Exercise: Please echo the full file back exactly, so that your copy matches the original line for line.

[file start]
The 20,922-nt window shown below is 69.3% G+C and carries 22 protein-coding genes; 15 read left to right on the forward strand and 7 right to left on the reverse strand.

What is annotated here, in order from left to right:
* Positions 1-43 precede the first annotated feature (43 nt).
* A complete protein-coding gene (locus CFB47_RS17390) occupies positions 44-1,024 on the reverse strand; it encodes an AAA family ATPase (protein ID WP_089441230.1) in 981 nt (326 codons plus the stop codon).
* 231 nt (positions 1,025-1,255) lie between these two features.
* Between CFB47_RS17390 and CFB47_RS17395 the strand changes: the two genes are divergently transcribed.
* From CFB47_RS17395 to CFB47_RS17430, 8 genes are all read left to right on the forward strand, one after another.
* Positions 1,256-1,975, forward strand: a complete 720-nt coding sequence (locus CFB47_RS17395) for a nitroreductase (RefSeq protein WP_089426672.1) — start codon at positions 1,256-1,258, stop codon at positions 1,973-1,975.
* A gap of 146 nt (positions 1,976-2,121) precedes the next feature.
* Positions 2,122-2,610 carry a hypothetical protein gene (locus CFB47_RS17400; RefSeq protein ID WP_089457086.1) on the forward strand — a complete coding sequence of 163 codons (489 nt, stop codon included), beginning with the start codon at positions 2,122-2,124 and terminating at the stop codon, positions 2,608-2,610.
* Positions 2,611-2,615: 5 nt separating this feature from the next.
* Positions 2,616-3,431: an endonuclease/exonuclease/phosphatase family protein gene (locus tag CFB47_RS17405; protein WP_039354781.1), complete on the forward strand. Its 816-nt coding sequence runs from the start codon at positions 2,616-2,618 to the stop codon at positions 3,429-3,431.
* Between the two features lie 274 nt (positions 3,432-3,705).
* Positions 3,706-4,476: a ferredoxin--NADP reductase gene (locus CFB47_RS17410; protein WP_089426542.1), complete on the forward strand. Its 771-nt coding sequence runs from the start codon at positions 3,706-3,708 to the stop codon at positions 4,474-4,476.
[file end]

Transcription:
The 20,922-nt window shown below is 69.3% G+C and carries 22 protein-coding genes; 15 read left to right on the forward strand and 7 right to left on the reverse strand.

What is annotated here, in order from left to right:
* Positions 1-43 precede the first annotated feature (43 nt).
* A complete protein-coding gene (locus CFB47_RS17390) occupies positions 44-1,024 on the reverse strand; it encodes an AAA family ATPase (protein ID WP_089441230.1) in 981 nt (326 codons plus the stop codon).
* 231 nt (positions 1,025-1,255) lie between these two features.
* Between CFB47_RS17390 and CFB47_RS17395 the strand changes: the two genes are divergently transcribed.
* From CFB47_RS17395 to CFB47_RS17430, 8 genes are all read left to right on the forward strand, one after another.
* Positions 1,256-1,975, forward strand: a complete 720-nt coding sequence (locus CFB47_RS17395) for a nitroreductase (RefSeq protein WP_089426672.1) — start codon at positions 1,256-1,258, stop codon at positions 1,973-1,975.
* A gap of 146 nt (positions 1,976-2,121) precedes the next feature.
* Positions 2,122-2,610 carry a hypothetical protein gene (locus CFB47_RS17400; RefSeq protein ID WP_089457086.1) on the forward strand — a complete coding sequence of 163 codons (489 nt, stop codon included), beginning with the start codon at positions 2,122-2,124 and terminating at the stop codon, positions 2,608-2,610.
* Positions 2,611-2,615: 5 nt separating this feature from the next.
* Positions 2,616-3,431: an endonuclease/exonuclease/phosphatase family protein gene (locus tag CFB47_RS17405; protein WP_039354781.1), complete on the forward strand. Its 816-nt coding sequence runs from the start codon at positions 2,616-2,618 to the stop codon at positions 3,429-3,431.
* Between the two features lie 274 nt (positions 3,432-3,705).
* Positions 3,706-4,476: a ferredoxin--NADP reductase gene (locus CFB47_RS17410; protein WP_089426542.1), complete on the forward strand. Its 771-nt coding sequence runs from the start codon at positions 3,706-3,708 to the stop codon at positions 4,474-4,476.